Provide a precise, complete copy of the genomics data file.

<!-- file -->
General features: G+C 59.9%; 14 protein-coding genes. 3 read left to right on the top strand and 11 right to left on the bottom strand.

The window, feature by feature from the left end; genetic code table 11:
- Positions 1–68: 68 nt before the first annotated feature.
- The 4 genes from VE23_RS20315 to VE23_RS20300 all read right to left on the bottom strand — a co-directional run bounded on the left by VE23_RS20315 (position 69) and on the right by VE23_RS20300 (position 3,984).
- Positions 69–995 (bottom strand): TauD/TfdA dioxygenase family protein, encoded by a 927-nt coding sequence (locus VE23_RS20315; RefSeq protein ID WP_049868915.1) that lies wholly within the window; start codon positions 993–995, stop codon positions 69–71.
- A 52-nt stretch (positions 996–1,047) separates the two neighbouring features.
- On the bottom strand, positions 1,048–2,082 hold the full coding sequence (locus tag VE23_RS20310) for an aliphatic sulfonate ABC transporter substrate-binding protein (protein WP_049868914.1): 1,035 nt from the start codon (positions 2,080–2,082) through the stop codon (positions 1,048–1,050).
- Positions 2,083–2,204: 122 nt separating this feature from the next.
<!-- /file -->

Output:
General features: G+C 59.9%; 14 protein-coding genes. 3 read left to right on the top strand and 11 right to left on the bottom strand.

The window, feature by feature from the left end; genetic code table 11:
- Positions 1–68: 68 nt before the first annotated feature.
- The 4 genes from VE23_RS20315 to VE23_RS20300 all read right to left on the bottom strand — a co-directional run bounded on the left by VE23_RS20315 (position 69) and on the right by VE23_RS20300 (position 3,984).
- Positions 69–995 (bottom strand): TauD/TfdA dioxygenase family protein, encoded by a 927-nt coding sequence (locus VE23_RS20315; RefSeq protein ID WP_049868915.1) that lies wholly within the window; start codon positions 993–995, stop codon positions 69–71.
- A 52-nt stretch (positions 996–1,047) separates the two neighbouring features.
- On the bottom strand, positions 1,048–2,082 hold the full coding sequence (locus tag VE23_RS20310) for an aliphatic sulfonate ABC transporter substrate-binding protein (protein WP_049868914.1): 1,035 nt from the start codon (positions 2,080–2,082) through the stop codon (positions 1,048–1,050).
- Positions 2,083–2,204: 122 nt separating this feature from the next.